Tuesday, March 6, 2012

PCP - I Finally Watched Fargo

Thanks for dropping in on CRAPOLA.  In an earlier post in the PCP section here, I wrote about the 15 movies I was most embarrassed to have never seen.  My goal is to work through the entire list this year and write about those movies.  The first movie from the list that I had the opportunity to watch was Fargo.  Like many of the movies on the list, I actually own Fargo, I just never had the time to get around to watching it.  I bought the movie strictly based on the fact that it was critically acclaimed and that I was likely to enjoy it.  Let's find out if I had wasted my money or time on the movie, shall we?  Warning - very mild spoilers ahead.

Fargo - 1996, Rated R.  98 minutes.  Starring William H. Macy, Frances McDormand, Steve Buscemi, & Peter Stormare.  Written & Directed by Joel & Ethan Coen.  My rating:  can be found at the end of the review, as it is more complicated than just X out of 10.

Fargo is a crime caper from the Coen brothers, the same guys behind No Country For Old Men, the recent True Grit remake, and another film from my list of 15 movies I'm embarrassed to have not watched - The Big Lebowski, amongst other films.  Fargo came out in 1996, but it is set in the 1980s, and it takes place in Minnesota and North Dakota (mostly Brainerd, Minnesota despite Fargo, (ND) being the title of the movie), so everyone has the customary accents associated with that region of the country, which I actually found grating after awhile.  (Aw Jeez, ya, sooper, you betcha).  The film stars William H. Macy as Jerry Lundegaard, a car salesman who decides to have his wife kidnapped for ransom, since his father-in-law is loaded, but doesn't share the money with his son-in-law.  He plans on splitting the ransom with the criminals he hires, the extremely talkative Steve Buscemi and the extremely quiet (in this role at least) Peter Stormare.  Unfortunately for all 3 of the criminals, they're all extremely inept, and the plan unravels and spirals in violence as the criminals are chased by pregnant policewoman Frances McDormand.  The movie is extremely linear, with almost next to no plot twists or mystery at all.  The viewer has everything laid out for them, there is nothing for the viewer to solve or investigate or interpret for themselves, they just get to sit back and enjoy the movie.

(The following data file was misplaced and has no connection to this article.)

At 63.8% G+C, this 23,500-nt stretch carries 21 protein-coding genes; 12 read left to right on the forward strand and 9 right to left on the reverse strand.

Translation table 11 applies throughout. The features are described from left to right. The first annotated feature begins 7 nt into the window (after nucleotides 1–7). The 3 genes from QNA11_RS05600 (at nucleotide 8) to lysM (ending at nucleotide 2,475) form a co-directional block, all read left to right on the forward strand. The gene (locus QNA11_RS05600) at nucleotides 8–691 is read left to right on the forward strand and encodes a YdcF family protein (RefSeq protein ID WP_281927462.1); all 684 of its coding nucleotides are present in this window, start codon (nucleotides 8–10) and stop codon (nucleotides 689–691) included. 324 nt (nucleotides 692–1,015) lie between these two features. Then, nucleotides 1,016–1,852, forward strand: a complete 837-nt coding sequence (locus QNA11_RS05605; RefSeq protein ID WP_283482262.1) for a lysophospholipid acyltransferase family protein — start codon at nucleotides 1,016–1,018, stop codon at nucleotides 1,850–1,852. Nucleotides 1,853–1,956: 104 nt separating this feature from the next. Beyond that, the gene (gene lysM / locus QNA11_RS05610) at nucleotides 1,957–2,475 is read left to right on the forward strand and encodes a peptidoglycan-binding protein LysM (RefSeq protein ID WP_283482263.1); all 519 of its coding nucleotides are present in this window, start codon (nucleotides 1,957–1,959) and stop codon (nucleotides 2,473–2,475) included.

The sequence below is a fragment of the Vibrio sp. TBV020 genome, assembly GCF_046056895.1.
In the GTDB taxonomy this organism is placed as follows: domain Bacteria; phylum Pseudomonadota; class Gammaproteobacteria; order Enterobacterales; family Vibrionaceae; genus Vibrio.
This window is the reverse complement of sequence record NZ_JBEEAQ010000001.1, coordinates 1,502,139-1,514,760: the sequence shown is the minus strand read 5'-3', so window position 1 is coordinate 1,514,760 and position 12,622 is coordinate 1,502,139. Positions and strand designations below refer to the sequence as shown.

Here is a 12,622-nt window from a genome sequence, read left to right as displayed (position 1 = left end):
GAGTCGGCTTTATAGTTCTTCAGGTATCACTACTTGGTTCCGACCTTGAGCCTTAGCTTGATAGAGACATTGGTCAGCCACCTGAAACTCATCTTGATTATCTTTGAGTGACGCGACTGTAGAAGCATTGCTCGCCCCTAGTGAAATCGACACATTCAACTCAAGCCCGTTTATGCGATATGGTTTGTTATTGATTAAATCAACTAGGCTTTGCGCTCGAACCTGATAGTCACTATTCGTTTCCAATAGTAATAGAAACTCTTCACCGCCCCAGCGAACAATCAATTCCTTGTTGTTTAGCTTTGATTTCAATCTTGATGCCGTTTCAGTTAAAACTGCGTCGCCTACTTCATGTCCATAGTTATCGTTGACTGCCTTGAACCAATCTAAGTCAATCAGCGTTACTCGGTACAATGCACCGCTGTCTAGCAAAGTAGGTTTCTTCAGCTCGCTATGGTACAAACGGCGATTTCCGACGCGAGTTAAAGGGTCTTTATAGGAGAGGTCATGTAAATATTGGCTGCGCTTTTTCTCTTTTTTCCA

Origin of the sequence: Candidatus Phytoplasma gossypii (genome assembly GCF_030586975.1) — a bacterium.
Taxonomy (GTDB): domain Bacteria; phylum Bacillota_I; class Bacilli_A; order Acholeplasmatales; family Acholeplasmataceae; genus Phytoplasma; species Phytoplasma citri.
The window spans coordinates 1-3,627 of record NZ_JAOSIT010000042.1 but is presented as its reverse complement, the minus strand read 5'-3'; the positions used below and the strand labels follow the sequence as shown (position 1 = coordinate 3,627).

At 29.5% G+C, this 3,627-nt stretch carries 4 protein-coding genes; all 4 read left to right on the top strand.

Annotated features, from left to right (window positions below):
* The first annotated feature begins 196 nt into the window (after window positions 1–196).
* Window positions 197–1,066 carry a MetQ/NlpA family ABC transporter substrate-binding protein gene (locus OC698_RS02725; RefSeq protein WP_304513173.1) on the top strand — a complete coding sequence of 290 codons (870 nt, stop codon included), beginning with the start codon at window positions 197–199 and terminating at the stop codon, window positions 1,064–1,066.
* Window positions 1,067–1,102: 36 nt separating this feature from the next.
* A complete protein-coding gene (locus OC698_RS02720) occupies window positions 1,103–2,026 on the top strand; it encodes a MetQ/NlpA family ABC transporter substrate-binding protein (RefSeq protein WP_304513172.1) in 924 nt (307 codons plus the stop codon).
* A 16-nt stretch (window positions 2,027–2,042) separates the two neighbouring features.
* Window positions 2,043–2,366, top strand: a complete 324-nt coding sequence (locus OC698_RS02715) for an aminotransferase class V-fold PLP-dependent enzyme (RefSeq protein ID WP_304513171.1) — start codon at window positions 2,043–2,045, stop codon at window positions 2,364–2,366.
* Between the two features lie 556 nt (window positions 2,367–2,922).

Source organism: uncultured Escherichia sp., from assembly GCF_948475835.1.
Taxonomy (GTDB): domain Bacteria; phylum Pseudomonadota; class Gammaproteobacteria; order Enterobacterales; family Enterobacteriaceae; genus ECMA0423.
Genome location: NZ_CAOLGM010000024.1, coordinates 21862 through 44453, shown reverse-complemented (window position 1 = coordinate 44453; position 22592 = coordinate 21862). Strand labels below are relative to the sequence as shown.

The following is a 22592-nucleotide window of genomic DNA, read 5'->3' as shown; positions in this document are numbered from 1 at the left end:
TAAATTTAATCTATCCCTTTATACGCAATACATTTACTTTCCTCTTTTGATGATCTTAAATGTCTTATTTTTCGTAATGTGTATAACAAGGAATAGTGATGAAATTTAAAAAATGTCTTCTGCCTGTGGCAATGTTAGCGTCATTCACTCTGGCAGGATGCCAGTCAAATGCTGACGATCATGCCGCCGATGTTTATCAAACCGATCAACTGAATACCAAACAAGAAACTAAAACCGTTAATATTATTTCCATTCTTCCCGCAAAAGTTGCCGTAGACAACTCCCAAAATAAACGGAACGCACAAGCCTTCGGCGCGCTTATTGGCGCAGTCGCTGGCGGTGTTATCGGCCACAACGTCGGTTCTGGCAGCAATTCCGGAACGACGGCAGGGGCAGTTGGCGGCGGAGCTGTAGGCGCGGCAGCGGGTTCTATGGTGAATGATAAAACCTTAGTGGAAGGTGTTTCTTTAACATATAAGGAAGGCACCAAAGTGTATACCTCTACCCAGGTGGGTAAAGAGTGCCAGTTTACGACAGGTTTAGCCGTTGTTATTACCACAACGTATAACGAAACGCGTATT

Read the rest of the review after the jump!

Despite being very straightforward, the film is very enjoyable.  For its time it was somewhat graphic, with a total of 7 murders, many of them outright executions, and one memorable scene involving a corpse and a wood chipper.  The acting performances are outstanding.  William H. Macy received an Oscar nomination (supporting actor) for his role, Frances McDormand won an Oscar for best actress in a leading role, and the other characters are great also.  Steve Buscemi is his usual manic self, and Peter Stormare is actually pretty good playing his subdued character that actually has a lot of violence in him just beneath the quiet exterior.  He's like a deep lake with a very large predator under the surface - it's very still most of the time, but when that predator comes up to the surface, watch out for some major ripples in the water.  Also, all of the main characters, except for McDormand, are really rather stupid simple people, which is probably why the criminals' plot unravels so easily.  Macy's Lundegaard doesn't even consider the actions that the staged kidnapping will have on their teenage son, for just one example of how poorly thought through his plan was (which is the point of the movie).  A number of the characters in Fargo remind me of a later Coen brothers film, Burn After Reading, where a number of characters are so criminally inept and stupid, and now having seen Fargo I can see that Burn lifted a number of its character elements from Fargo.